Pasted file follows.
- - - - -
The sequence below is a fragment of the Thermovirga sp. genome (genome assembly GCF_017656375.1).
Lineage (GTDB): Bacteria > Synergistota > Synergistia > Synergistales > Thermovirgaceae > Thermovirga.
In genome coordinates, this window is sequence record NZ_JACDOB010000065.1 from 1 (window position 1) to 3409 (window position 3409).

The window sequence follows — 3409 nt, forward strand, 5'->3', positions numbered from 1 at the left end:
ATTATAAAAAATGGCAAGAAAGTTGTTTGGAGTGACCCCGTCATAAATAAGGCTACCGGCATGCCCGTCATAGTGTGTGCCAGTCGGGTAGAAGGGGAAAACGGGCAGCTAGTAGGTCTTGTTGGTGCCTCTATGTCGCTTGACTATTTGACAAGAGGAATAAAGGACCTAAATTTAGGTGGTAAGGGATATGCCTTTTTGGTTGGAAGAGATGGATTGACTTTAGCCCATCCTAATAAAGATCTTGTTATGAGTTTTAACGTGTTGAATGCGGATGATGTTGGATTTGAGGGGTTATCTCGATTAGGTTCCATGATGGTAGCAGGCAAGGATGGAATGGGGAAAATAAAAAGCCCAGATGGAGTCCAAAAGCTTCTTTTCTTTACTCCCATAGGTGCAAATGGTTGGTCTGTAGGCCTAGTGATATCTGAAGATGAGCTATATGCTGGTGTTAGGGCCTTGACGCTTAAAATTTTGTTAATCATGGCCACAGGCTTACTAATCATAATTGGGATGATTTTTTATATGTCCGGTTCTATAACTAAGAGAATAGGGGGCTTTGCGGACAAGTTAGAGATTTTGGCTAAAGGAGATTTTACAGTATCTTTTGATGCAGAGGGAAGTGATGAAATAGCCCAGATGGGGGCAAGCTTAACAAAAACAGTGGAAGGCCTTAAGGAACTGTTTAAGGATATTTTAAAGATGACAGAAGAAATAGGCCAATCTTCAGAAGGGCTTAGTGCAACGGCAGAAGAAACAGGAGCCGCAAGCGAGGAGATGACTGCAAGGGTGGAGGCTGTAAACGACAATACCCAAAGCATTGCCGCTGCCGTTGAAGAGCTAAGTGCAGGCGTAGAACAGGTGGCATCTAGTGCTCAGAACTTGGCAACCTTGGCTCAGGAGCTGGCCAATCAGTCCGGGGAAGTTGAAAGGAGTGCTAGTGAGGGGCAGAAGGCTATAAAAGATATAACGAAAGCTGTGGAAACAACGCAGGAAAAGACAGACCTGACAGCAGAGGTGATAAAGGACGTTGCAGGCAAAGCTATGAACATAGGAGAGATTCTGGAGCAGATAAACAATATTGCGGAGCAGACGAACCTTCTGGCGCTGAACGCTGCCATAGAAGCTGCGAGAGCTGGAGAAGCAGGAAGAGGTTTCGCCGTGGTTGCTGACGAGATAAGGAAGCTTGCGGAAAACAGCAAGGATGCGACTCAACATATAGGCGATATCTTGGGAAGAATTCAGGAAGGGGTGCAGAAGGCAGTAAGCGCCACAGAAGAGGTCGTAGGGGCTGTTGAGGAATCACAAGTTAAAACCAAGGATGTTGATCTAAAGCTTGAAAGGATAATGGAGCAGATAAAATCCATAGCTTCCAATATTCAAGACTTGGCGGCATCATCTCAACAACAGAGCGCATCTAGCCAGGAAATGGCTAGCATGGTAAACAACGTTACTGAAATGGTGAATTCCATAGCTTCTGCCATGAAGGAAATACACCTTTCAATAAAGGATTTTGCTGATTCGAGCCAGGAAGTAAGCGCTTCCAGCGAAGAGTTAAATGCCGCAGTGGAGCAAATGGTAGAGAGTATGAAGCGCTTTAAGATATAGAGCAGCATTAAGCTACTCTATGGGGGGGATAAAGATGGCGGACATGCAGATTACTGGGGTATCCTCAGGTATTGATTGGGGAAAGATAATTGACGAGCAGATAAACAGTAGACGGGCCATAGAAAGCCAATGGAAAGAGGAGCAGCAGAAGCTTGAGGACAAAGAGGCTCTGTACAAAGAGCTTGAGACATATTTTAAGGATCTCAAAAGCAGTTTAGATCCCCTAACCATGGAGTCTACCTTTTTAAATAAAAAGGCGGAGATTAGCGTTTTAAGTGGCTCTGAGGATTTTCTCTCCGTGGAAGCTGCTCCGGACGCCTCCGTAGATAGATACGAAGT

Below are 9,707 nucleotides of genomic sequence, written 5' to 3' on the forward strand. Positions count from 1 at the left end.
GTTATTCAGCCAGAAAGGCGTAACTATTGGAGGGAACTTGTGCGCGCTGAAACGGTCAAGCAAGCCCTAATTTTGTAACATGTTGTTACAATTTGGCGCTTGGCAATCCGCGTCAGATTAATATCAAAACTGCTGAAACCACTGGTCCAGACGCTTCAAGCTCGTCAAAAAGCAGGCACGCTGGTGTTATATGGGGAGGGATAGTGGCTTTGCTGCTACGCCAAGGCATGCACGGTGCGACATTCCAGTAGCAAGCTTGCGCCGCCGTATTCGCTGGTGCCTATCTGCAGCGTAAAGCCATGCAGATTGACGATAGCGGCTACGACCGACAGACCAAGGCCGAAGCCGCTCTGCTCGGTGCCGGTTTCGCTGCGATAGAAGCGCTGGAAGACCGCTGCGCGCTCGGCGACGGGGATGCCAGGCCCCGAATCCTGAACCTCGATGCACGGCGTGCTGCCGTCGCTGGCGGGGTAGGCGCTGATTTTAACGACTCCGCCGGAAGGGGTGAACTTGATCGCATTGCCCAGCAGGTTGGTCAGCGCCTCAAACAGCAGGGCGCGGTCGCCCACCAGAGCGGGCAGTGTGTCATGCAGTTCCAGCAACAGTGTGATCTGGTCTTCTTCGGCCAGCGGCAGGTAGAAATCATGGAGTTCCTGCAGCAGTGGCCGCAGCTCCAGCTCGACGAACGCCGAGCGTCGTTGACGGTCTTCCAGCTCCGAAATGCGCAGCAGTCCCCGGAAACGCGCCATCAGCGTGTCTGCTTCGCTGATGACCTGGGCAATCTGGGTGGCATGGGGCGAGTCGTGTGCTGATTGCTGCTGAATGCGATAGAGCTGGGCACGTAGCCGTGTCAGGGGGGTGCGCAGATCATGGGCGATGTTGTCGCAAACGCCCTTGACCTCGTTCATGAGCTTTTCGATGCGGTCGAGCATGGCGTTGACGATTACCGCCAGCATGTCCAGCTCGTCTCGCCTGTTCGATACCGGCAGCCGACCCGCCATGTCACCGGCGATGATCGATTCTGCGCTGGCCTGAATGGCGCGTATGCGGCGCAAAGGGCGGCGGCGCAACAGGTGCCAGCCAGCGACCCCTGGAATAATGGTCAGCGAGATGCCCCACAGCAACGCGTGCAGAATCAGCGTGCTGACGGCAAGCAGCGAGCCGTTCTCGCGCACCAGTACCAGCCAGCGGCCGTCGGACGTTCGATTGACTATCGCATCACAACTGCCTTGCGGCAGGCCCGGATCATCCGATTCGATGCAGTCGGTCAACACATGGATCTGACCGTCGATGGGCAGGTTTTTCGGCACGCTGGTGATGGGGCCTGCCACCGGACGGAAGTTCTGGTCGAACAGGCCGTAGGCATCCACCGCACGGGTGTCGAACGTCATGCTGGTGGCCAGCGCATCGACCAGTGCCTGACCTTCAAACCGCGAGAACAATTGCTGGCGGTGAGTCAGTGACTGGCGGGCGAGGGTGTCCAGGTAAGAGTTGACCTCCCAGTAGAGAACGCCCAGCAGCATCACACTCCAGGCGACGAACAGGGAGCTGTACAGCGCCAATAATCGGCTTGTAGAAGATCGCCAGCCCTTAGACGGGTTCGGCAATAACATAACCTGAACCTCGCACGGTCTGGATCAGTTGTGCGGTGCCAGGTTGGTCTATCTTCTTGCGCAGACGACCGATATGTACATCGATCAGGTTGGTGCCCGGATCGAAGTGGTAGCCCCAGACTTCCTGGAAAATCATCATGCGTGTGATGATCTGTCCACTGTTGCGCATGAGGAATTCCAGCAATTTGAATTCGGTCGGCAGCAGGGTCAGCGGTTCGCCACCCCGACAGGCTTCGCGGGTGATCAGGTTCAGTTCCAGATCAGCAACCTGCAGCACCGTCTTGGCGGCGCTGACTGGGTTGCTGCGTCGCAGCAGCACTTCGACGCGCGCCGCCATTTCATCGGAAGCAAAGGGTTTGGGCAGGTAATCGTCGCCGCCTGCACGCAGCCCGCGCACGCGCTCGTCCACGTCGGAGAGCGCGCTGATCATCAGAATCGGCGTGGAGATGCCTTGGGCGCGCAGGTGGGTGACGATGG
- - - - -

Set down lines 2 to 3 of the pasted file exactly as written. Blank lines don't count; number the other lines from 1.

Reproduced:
Lineage (GTDB): Bacteria > Synergistota > Synergistia > Synergistales > Thermovirgaceae > Thermovirga.
In genome coordinates, this window is sequence record NZ_JACDOB010000065.1 from 1 (window position 1) to 3409 (window position 3409).